In some cases, colleges have adopted policies that some see as hurting Asian-American applicants -- without necessarily violating the law. In 1990, for example, the Education Department rejected allegations that Harvard discriminated against Asian-American applicants through preferences for alumni children. The department acknowledged that this policy overwhelmingly favored white people at that time, since the Harvard alumni base that was old enough to have children applying to college was far less diverse than Harvard had become. But since the benefit would be open to Asian alumni children (a group that has since grown), the department found no civil rights violation.

Debates over the relative merits of standardized tests also tend to be viewed by many through their impact on different applicant groups. Colleges that drop SAT requirements almost always see an increase in black and Latino applicants. But when the University of California moved to drop the SAT II (subject matter test) requirements in 2009, many Asian-American families were furious, saying that one of the admissions criteria on which their children excelled (disproportionately to other groups) was being jettisoned.

And then there are unofficial policies. Many advocates for Asian-American students believe that some elite college admissions officers use phrases like "well-rounded" to favor white applicants of lesser academic quality over Asian-American applicants. " 'Well-rounded' can be code for lots of things," said Goodman. "If you go back to the '50s, there were all sorts of code words for Jewish applicants from New York City."

Horikoshi said that when colleges first say that you must be academically outstanding, and then start talking about well-roundedness, they are raising the bar -- but only for some applicants. "They are saying that Asian Americans not only have to be outstanding, but super outstanding," he said.

Affirmative Action and the Asians Not Applying to Harvard

The word of the expanded OCR investigation comes at a time when the U.S. Supreme Court is considering whether to hear an appeal of a ruling that upheld the consideration of race and ethnicity in admissions decisions at the University of Texas at Austin. That challenge is based on the argument that Texas could use race-neutral means (such as the policy that admits those in the top of high school classes automatically) to achieve diversity.

Critics of affirmative action were quick Thursday to link the allegations against Harvard to their view that colleges should not be considering any applicants' race or ethnicity. Writing at Phi Beta Cons, the higher education blog of National Review, Roger Clegg wrote that "the fact is that, if you consider race, then in some instances it’s going to make a difference in whether a person is admitted (otherwise, why bother to consider it?), and when that happens, you have racial discrimination. Simple as that."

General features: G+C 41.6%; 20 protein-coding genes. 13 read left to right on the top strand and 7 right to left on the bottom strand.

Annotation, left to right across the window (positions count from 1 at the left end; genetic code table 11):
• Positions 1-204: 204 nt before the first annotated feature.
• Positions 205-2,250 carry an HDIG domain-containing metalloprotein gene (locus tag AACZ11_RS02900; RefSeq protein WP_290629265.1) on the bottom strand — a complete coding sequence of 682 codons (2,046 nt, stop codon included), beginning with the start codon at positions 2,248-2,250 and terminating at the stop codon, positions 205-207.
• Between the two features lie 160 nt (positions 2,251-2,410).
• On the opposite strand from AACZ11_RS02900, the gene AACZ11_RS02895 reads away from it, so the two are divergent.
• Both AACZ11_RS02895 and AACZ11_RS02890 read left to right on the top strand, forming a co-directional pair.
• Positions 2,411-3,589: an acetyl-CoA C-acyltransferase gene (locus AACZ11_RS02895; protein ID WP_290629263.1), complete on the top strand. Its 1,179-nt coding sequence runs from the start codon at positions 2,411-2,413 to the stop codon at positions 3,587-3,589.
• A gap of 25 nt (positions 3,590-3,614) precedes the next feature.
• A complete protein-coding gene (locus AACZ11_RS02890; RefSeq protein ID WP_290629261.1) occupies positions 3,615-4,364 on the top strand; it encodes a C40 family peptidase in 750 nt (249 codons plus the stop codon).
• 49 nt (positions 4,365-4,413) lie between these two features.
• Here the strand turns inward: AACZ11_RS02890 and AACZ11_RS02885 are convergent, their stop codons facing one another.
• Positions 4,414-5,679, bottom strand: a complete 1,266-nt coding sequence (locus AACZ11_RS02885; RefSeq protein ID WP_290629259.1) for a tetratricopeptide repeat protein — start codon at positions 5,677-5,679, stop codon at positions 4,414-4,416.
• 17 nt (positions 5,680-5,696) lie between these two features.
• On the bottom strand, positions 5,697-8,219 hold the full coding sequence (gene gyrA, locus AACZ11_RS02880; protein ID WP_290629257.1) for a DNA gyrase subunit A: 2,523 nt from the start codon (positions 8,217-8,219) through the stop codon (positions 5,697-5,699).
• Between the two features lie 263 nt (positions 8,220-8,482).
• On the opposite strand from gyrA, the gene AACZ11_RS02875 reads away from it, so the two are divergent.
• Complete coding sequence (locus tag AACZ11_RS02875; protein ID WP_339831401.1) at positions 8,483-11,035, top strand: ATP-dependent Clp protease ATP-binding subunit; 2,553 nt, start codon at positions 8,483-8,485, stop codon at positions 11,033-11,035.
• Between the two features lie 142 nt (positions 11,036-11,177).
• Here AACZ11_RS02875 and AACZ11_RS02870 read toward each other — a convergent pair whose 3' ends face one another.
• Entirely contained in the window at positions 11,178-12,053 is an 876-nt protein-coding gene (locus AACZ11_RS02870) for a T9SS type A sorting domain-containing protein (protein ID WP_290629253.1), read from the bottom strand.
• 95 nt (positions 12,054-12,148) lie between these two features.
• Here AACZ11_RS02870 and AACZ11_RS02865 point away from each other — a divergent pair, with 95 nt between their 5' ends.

But Robert Teranishi, associate professor of higher education at New York University and author of Asians in the Ivory Tower: Dilemmas of Racial Inequality in American Higher Education (Teachers College Press), said he was worried about efforts to link alleged bias against Asian-American applicants to broader debates over affirmative action. He said that the new allegations deserve a thorough investigation. But he noted that many Asian-American students in the United States -- relatively recent immigrants who didn't go the best high schools, don't have much money, and who aren't on an Ivy track throughout their lives -- deserve and benefit from affirmative action.

Critics of affirmative action are "co-opting this issue to make their point," he said.

Writing in the magazine Hyphen in December (before news of the Harvard inquiry became public), OiYan Poon, a visiting researcher at the Asian American Studies Center of the University of California at Los Angeles, questioned the emphasis many place on the issue of Asian-American admissions to elite colleges. While only about 1 percent of Asian-American college students are enrolled at elite colleges, "overwhelming attention is focused on whether or not the Ivies, where Asian Americans represent between 13 percent and 30 percent of undergraduate enrollments, are capping their Asian-American admissions numbers." Poon wrote.

"This debate distracts and draws energy away from the struggles for education mobility faced by the Asian-American 99 percent."